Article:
McLennan County commissioners got their first look Wednesday at $106 million in countywide budget requests from department heads for the upcoming year.

From $1.1 million in requests for new personnel and a constable’s request for new weapons, to setting the tax rate and considering the county’s reserve fund, commissioners will spend the next 2½ weeks preparing a fiscal year 2018 budget proposal. They will submit the document for public inspection July 25, starting the clock for public hearings needed before adopting the budget in late August. The fiscal year starts Oct. 1.

First glance of the budget includes almost $102.7 million in revenues, almost $103 million in expenditures and a total ending contingency fund balance of about $34.4 million. Revenues are based on current figures because a proposed tax rate has yet to be discussed, and the final property appraisals have yet to be released.

Assuming revenues, expenditures and contingency balances don’t change, commissioners could approve all $106 million in department head requests and still end the year with more than the target fund balance, County Auditor Stan Chambers said.

Commissioners have discussed increasing the amount they set aside over the years, and County Judge Scott Felton has said he hopes to get to 33 percent of the county’s expenditures put away for emergencies, up from 25 percent in recent years.

While the contingency would be ahead of schedule as a percentage of the budget, it would represent a $5.5 million drop in the fund balance from the current year, Chambers said.

“We don’t want to get into a negative slide and start dipping back down. We’ve built ourselves into a pretty healthy situation,” Chambers said. “We should be encouraged. We’re in a much healthier position than we were four years ago.”

As commissioners start budget talks, state lawmakers return to the Capitol soon and are set to consider a bill local leaders have spoken out against.

Felton said it is important to keep a strong reserve fund in case the Legislature approves the measure, which would place new restrictions on local governments’ ability to change their property tax rates.

Chambers said department heads and elected officials requested $1.1 million in new personnel and about $197,000 in raises for specific positions.

If commissioners give all county employees a 3 percent cost-of-living salary adjustment, it would cost the county $1.3 million, he said. The less than 900 county employees got a 4.35 percent cost-of-living adjustment last year and no adjustment two years ago.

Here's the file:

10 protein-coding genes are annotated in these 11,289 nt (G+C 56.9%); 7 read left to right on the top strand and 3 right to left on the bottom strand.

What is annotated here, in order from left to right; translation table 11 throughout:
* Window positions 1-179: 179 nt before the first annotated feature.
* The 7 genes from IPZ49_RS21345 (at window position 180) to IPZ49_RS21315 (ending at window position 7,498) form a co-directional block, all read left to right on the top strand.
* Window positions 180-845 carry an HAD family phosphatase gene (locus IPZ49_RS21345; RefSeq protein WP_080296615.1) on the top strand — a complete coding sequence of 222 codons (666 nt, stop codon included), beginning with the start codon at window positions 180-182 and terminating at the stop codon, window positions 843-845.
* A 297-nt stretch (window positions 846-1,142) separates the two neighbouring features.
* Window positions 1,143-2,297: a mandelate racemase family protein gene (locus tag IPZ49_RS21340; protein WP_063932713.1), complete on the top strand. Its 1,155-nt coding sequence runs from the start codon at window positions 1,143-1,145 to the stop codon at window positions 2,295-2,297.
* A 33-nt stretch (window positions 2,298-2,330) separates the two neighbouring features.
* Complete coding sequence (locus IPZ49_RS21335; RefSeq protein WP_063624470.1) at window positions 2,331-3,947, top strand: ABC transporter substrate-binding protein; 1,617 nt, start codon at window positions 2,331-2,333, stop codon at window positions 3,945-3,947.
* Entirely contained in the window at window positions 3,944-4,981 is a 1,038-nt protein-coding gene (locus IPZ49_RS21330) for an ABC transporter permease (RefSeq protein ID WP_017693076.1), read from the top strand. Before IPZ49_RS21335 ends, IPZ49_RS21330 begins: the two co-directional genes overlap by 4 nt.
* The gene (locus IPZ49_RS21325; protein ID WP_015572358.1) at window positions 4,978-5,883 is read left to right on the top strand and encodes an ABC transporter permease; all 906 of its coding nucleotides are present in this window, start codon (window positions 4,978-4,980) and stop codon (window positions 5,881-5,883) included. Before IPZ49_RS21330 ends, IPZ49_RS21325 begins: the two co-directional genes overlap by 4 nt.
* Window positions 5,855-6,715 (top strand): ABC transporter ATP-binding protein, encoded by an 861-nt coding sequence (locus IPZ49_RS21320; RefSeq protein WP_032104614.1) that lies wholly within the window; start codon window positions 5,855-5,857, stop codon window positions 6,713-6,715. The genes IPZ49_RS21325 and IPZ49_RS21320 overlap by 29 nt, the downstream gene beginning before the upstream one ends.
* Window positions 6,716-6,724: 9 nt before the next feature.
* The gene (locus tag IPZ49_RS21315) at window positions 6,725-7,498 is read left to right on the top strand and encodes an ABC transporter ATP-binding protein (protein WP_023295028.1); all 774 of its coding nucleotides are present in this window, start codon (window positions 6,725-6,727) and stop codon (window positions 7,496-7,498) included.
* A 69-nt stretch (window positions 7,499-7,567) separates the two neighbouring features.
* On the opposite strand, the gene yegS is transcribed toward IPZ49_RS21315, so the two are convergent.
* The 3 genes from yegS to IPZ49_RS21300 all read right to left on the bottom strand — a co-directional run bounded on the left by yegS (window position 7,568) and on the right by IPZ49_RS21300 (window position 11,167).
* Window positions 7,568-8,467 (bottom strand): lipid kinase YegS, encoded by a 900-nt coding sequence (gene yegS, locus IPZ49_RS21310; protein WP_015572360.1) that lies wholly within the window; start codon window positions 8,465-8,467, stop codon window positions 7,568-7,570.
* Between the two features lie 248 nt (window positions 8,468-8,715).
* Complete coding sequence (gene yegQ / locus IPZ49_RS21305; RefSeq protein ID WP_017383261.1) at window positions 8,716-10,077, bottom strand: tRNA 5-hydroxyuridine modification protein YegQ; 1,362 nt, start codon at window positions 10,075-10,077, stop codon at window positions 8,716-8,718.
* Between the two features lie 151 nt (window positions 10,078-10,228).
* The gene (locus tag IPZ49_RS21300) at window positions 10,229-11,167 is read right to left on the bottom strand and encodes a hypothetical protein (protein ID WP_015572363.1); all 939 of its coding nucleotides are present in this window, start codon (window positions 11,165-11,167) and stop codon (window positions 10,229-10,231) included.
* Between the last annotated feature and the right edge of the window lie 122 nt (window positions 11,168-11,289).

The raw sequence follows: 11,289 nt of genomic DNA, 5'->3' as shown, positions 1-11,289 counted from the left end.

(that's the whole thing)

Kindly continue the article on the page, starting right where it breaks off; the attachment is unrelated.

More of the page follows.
Precinct 3 Commissioner Will Jones asked how much revenue the county would lose by reducing the tax rate by 1 penny per $100 of assessed value. He was told it would lose $1.43 million.

Last year, Jones pushed for a steeper cut to the tax rate than the 1-cent cut the court ultimately approved.

This budget year’s tax rate is 52.5293 cents per $100 of value, down from 53.5293 the year before.

Chambers divided department budget requests into two categories for commissioners to review.

The longer list includes departments requesting a budget increase of less than 3 percent, and less than $50,000, compared to last year.

A few of the 15 departments on the shorter list, requesting more than a 3 percent or $50,000 increase, exceed the threshold because of projects commissioners already have approved.

For others, commissioners will ask the department head making the request for a report on the need.

Commissioners asked for Precinct 3 Constable David Maler, among others, to report to the court to explain requests.

Maler submitted a proposed budget that is 5.5 percent, or $7,693, more than last year’s.

Weapons request

Chambers said $3,000 of that request is for travel, and it also includes money for professional development, two shotguns, two pistols and two rifles.

Chambers said Maler told him the weapons would ensure he is as well-outfitted as a sheriff’s office deputy.

Precinct 2 Commissioner Lester Gibson said if one constable is going to be outfitted to that extent, they all need to be.

Jones said the request for a rifle and a shotgun seems excessive, but he would understand the request if Maler needs to replace existing firearms.

Precinct 4 Commissioner Ben Perry said it is important to ensure law enforcement is properly equipped, but they will have to draw the line somewhere.

Cassie L. Smith has covered county government for the Tribune-Herald since June 2014. She previously worked as a reporter for the Beaumont Enterprise and The Eagle in Bryan-College Station. Smith graduated from the University of Texas at Arlington.

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